4. On the government's petition, the court of appeals vacated the panel opinion and ordered rehearing en banc. Pet. App. 36a-37a. Following argument, the en banc court of appeals issued an order affirming the judgment of the district court by an equally divided vote. Id. at 34a-35a.

ARGUMENT

Petitioners incorrectly contend that there is a circuit split on the question whether an action under the Federal Tort Claims Act (FTCA) must be dismissed if the administrative claim did not include sufficient factual detail. There is no such circuit split. Although there is a more limited circuit split on the question whether an administrative claim alleging medical negligence necessarily implies an informed consent claim, that limited circuit split is not presented in this case. Even if petitioners were correct that an informed consent claim is necessarily included in every medical malpractice claim, they could not benefit from that rule, because the relevant malpractice claim was not exhausted. The medical malpractice claim they exhausted sought damages regarding an injection of Depo-Provera "in early pregnancy," but Ms. Drew subsequently admitted that there was no such injection. Only after her deposition did she claim that she had become pregnant while using Depo-Provera. Thus the medical malpractice claim that assertedly includes by implication the informed consent claim was itself never raised in the administrative process.

Other than the panel of the court of appeals, whose decision was vacated en banc, no court has ever held that the government, when presented with demonstrably false factual assertions in the administrative claim, has an obligation to determine whether the true history suggests a different claim. Further review is therefore not warranted.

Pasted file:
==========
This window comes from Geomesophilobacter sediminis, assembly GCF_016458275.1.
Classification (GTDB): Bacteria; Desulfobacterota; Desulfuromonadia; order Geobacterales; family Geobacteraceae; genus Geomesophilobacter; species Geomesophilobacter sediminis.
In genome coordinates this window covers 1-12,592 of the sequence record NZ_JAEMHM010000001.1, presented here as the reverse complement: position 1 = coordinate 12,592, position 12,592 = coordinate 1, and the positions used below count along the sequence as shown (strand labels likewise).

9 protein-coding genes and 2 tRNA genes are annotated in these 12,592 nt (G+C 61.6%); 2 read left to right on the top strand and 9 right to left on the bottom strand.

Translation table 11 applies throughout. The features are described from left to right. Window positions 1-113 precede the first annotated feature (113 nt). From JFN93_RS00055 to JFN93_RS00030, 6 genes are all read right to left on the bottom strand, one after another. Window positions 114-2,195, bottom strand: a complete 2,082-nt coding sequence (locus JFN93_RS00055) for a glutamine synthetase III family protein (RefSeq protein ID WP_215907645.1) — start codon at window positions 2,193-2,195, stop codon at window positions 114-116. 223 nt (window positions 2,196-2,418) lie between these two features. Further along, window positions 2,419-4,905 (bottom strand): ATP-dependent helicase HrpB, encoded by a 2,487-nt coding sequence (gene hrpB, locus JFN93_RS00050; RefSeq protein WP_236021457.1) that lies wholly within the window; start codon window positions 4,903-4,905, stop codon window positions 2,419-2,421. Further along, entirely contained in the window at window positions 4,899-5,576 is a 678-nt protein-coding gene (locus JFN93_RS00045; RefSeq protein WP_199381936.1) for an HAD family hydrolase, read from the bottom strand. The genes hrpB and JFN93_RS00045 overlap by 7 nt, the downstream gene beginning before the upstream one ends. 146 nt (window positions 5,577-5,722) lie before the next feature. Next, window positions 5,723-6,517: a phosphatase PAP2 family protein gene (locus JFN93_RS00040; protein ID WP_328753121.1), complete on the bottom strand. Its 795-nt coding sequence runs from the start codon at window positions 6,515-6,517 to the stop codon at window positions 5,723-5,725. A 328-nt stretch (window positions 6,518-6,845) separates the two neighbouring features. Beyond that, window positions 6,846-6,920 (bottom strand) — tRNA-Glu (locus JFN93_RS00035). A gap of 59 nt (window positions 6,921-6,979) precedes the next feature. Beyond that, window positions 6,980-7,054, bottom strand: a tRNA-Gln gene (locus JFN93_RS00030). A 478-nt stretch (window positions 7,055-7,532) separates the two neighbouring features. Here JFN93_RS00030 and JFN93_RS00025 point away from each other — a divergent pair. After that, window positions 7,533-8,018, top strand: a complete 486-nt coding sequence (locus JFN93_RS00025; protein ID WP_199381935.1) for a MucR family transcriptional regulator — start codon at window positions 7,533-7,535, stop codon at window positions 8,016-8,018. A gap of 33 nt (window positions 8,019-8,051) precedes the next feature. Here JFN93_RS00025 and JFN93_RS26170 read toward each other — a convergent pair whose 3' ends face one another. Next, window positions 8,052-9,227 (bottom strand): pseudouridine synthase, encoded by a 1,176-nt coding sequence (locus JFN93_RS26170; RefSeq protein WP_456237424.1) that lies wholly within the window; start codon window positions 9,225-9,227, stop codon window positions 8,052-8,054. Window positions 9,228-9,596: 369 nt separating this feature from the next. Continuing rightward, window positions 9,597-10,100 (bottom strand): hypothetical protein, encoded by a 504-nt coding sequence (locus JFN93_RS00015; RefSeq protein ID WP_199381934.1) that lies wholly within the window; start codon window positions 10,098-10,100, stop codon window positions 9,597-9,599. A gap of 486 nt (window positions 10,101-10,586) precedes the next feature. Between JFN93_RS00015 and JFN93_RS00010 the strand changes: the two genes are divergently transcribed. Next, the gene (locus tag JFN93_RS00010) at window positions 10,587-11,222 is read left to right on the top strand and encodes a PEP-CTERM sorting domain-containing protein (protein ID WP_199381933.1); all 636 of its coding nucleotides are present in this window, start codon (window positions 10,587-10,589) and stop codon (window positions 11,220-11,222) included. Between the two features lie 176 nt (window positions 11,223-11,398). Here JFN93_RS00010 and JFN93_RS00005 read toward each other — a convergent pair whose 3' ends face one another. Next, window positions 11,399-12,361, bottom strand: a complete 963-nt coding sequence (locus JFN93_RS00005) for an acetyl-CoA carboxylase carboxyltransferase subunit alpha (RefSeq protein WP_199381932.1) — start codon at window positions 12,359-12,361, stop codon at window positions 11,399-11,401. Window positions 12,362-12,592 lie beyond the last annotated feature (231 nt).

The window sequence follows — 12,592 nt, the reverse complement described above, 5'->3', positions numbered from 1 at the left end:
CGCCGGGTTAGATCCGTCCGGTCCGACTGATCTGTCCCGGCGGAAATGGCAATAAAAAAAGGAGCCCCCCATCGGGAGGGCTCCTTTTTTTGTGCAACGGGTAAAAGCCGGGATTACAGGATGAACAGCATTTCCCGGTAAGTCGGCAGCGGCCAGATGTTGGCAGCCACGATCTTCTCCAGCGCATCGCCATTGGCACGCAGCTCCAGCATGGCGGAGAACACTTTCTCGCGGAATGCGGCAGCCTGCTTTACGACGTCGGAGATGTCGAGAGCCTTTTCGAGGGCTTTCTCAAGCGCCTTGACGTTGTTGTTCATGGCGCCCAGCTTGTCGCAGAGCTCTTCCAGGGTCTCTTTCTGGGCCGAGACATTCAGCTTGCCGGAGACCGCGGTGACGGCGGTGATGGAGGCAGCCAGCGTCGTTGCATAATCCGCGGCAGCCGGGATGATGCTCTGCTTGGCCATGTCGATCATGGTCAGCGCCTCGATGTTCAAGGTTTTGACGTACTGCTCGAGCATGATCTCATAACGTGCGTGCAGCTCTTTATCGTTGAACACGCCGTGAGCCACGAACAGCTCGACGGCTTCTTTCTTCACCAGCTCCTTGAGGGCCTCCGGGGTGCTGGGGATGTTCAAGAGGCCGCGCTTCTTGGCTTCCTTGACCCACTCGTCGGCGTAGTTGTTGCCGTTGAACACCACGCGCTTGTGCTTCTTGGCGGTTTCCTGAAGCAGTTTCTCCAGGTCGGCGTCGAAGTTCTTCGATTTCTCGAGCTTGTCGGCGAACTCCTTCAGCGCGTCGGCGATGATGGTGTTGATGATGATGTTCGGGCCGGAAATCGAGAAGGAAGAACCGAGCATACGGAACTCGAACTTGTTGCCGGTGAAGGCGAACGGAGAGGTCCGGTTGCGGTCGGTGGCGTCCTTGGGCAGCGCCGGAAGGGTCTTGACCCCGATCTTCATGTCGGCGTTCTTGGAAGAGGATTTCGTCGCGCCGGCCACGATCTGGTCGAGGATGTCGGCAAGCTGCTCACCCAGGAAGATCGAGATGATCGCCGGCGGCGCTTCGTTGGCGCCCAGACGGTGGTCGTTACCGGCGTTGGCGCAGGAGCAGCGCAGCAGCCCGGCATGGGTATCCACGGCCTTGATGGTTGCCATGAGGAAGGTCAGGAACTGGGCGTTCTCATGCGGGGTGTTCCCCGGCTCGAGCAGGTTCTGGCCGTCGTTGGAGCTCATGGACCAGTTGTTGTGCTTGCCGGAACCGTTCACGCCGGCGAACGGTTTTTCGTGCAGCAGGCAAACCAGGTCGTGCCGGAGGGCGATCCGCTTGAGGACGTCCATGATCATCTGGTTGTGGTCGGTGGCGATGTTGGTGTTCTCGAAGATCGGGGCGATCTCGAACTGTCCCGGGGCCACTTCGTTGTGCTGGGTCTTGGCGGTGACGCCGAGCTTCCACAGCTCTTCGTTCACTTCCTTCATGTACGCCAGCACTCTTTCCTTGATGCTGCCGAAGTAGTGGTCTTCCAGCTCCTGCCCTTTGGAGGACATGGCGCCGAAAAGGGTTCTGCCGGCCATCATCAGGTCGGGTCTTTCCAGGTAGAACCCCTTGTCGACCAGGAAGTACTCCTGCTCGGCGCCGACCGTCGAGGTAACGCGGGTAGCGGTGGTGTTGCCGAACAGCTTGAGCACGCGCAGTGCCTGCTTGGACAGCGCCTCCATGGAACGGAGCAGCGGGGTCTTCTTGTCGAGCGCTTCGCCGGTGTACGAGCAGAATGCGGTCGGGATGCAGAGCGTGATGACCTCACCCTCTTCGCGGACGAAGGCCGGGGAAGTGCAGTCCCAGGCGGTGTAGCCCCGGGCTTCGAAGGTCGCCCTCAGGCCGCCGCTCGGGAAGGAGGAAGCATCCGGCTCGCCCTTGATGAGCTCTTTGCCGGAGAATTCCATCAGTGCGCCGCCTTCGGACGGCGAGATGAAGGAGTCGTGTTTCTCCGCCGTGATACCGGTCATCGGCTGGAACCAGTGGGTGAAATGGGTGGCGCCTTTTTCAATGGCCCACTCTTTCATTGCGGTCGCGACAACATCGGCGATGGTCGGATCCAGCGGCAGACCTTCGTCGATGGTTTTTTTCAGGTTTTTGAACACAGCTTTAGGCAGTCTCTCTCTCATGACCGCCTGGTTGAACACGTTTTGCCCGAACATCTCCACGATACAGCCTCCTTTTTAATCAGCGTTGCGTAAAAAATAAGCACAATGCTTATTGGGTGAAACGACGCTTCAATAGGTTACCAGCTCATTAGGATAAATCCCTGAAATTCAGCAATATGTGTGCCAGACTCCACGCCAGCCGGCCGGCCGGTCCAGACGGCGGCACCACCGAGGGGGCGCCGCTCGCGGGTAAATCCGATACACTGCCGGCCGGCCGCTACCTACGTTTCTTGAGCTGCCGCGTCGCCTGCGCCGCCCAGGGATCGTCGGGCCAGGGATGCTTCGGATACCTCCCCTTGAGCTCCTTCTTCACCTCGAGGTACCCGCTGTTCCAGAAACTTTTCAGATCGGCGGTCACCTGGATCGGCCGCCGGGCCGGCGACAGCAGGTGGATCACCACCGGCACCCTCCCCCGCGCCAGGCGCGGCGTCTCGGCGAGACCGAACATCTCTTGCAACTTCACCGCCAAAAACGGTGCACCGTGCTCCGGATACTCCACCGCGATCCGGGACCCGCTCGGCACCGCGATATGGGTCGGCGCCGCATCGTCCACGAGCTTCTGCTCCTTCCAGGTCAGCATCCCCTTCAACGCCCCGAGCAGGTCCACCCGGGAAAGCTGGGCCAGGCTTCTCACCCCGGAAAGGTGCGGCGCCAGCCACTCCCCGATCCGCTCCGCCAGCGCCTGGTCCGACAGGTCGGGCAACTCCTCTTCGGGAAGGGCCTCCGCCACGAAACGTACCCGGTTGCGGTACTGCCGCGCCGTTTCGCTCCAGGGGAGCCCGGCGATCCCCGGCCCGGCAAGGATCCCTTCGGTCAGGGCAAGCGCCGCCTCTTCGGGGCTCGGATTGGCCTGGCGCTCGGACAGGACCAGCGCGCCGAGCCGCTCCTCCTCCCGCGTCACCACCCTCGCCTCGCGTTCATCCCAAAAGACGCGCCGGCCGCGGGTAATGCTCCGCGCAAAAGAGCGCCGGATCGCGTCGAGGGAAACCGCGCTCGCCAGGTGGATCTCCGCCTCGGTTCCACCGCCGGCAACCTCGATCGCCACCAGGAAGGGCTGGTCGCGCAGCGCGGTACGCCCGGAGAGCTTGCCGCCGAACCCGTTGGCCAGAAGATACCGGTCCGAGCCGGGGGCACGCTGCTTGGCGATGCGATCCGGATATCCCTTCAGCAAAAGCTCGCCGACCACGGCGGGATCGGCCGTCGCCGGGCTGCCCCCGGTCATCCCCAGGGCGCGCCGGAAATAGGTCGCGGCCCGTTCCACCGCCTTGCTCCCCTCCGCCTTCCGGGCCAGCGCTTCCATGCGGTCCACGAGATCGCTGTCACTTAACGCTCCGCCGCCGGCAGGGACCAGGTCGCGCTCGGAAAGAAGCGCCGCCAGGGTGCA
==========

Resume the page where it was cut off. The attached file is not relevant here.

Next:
1. Contrary to petitioners' contention (Pet. 7-21), the circuits are in full agreement regarding the requirements for alleging facts in an administrative claim under the FTCA.

The FTCA requires that a claimant exhaust his administrative remedies by "first present[ing] the claim to the appropriate Federal agency." 28 U.S.C. 2675(a). The purpose of this provision is "to encourage prompt settlement of claims and to ensure fairness to FTCA litigants." Burchfield v. United States, 168 F.3d 1252, 1255 (11th Cir. 1999). A district court has jurisdiction over a lawsuit under the FTCA only if (1) the claimant has presented his claim to the agency in accordance with Section 2675(a), McNeil v. United States, 508 U.S. 106, 113 (1993), and (2) the agency either has denied the claim or has failed to grant or deny it within six months of the claim's submission.

To present a claim to an agency, a claimant files a Standard Form 95 that includes the specifics required by the form's instructions. Such an administrative claim is adequate for exhaustion purposes "if the notice (1) is sufficient to enable the agency to investigate and (2) places a 'sum certain' value on [the] claim." Ahmed v. United States, 30 F.3d 514, 517 (4th Cir. 1994) (internal quotation marks omitted). To suffice to enable the agency to investigate, the claim must allege facts describing the incident, which must be "sufficiently detailed so that the United States can evaluate its exposure as far as liability is concerned." Pet. App. 10a (internal quotation marks omitted); 28 C.F.R. 14.4(b) (listing evidence or information that "the [personal injury] claimant may be required to submit"). The claimant is not, however, required to plead legal theories; an administrative claim "encompasses any cause of action fairly implicit in the facts." Murrey, 73 F.3d at 1452. But "a plaintiff cannot 'present one claim to the agency and then maintain suit on the basis of a different set of facts.'" Deloria v. Veterans Admin., 927 F.2d 1009, 1012 (7th Cir. 1991) (quoting Dundon v. United States, 559 F. Supp. 469, 476 (E.D.N.Y. 1983)).

There is no dispute about these general principles. Every circuit has agreed on the general requirement that the administrative claim provide sufficient factual detail to provide notice to the government sufficient to allow it to investigate.3 There is no reason for further review on the issue and it would be impractical for this Court to try to parse just how specific the facts alleged in an administrative claim must be.